1 THE TAX BILL.
This comprehensive tax reform legislation is critical for a sustainable macro situation, addressing pressing infrastructure constraints, and for needed social spending. This will spell the difference between our muddling through at the historic 4%-5% GDP growth average, and the 7% more inclusive growth with low unemployment and underemployment that the country needs to bring so many of our people out of poverty.
The first package of this reform bill, that includes the increase in fuel excises hand in hand with lower personal income taxes for the less well off, is now being deliberated in Congress. I noticed that compromises have already been accommodated in the revised bill for greater political palatability (e.g. deletion of the scrapping of VAT exemptions for seniors, staggering of the fuel tax in three stages, a higher top marginal income tax rate).
One hopes that this revised bill will pass by mid year.
Its early passage will yield a major boost to the credibility of the administration, and its ten-point economic agenda. This is much needed at this time as the investment climate has suffered from policy drift or confusion in important areas -- conversion of agricultural lands, mining, labor contracting (endo).
There were also setbacks in peace and security front with the Korean businessmans murder under police custody precipitating the Presidents own dismay with our entire police system, and the collapse of talks with the communists.
Finally, the slow progress on DoTr concerns (e.g. lack of decision on a second airport, congressional intervention on the common mass transport station, inability to secure so called emergency powers for the traffic crisis). Even the apparently simple delivery on drivers licenses and car plates stalled.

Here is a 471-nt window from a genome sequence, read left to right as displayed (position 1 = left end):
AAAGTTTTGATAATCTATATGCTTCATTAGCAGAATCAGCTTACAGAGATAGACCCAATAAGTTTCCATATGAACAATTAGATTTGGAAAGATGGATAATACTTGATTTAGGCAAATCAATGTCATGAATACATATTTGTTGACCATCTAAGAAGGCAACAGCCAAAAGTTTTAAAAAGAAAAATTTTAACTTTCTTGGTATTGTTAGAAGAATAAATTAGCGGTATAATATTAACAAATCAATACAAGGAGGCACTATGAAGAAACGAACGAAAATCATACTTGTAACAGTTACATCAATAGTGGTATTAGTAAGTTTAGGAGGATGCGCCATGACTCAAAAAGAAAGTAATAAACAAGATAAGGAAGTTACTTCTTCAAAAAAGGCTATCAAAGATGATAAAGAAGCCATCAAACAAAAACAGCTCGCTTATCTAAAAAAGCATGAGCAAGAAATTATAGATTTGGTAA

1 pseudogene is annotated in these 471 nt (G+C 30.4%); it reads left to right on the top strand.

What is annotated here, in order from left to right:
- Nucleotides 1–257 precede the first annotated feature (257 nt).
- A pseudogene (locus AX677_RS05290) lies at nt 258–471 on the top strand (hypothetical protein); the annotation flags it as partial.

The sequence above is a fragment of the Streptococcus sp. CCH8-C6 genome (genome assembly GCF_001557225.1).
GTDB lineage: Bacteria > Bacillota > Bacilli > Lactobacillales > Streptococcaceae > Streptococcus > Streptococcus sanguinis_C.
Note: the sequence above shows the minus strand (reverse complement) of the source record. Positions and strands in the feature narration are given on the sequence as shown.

The moment of truth has arrived.
We in the Foundation for Economic Freedom (FEF) asked Finance Secretary Carlos Dominguez III when we had him as our speaker last month for President Duterte to now invest his substantial (but based on history, inevitably eroding) political capital on this. Former Finance Sec. Gary Teves, then a Congressman during the administration of President Ramos, urged weekly LEDAC meetings on this until the law is passed.
2 FREE TUITION IN STATE UNIVERSITIES AND COLLEGES (SUCS).
Our Foundation for Economic Freedom (FEF) issued a statement questioning the wisdom of this based on a study by FEF and Philippine Institute for Development Studies Fellows Dr. Aniceto Orbeta and Dr. Vicente Paqueo. From us who passionately believe that good intentions are not enough, they must be matched by the right instruments.
(To read the policy note of the Philippine Institute for Development Studies, please visit the http://bit.ly/freetuitionSUCs.)
The Secretaries of Finance, Budget, and Socioeconomic Planning likewise adopted this position in a memorandum to the President and Cabinet.
As argued by Drs. Orbeta and Paqueo, tuition in SUCs only comprises a third of the college costs. Such partial financing, is anti-poor since only those who have the resources to pay the rest of the costs will avail of the subsidy. They also showed that most of those who are enrolled in the SUCs come from higher income groups. Those from bottom 20% comprise only 12% of the student population.
They expressed concern that free tuition in SUCs will have the following effects:
a) trigger an exodus of students towards SUCs, exacerbating the lopsided benefits in favor of the relatively well off; b) impact the quality of instruction in the SUCs as they are flooded with new enrollees. The national government will thus be saddled with trying to address this, will then transfer the burden of educating the relatively well off to the public, in a regressive way.